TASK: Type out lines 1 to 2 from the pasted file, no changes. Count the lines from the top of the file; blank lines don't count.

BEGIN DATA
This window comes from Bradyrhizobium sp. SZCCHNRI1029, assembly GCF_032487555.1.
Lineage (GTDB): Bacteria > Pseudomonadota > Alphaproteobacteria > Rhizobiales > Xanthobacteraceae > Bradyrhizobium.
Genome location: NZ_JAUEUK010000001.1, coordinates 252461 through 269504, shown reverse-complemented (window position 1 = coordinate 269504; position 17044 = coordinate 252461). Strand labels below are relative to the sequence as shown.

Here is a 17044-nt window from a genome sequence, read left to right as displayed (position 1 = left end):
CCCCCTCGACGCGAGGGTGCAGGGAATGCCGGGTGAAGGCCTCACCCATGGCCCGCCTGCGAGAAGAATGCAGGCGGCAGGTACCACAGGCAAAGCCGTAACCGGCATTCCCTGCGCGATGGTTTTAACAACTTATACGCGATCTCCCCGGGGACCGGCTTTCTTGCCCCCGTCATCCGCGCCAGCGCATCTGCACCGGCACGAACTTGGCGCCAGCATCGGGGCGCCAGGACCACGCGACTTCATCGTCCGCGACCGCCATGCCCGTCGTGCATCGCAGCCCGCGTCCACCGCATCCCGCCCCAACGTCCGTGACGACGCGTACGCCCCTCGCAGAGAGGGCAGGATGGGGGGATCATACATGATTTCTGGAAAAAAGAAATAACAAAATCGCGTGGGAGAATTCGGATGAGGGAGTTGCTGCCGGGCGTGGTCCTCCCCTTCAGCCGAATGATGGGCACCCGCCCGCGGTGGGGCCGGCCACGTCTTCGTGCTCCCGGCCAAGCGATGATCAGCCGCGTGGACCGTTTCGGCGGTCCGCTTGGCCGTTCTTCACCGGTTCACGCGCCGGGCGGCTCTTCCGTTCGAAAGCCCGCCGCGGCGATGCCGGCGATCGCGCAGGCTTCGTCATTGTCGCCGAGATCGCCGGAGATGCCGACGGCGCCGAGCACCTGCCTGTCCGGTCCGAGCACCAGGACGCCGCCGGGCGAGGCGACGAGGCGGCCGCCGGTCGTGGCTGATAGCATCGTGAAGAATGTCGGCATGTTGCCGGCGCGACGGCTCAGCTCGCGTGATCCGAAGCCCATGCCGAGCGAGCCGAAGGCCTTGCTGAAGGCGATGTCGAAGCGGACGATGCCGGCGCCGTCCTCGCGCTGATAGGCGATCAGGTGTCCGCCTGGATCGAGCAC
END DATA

This window comes from Bradyrhizobium sp. SZCCHNRI1029, assembly GCF_032487555.1.
Lineage (GTDB): Bacteria > Pseudomonadota > Alphaproteobacteria > Rhizobiales > Xanthobacteraceae > Bradyrhizobium.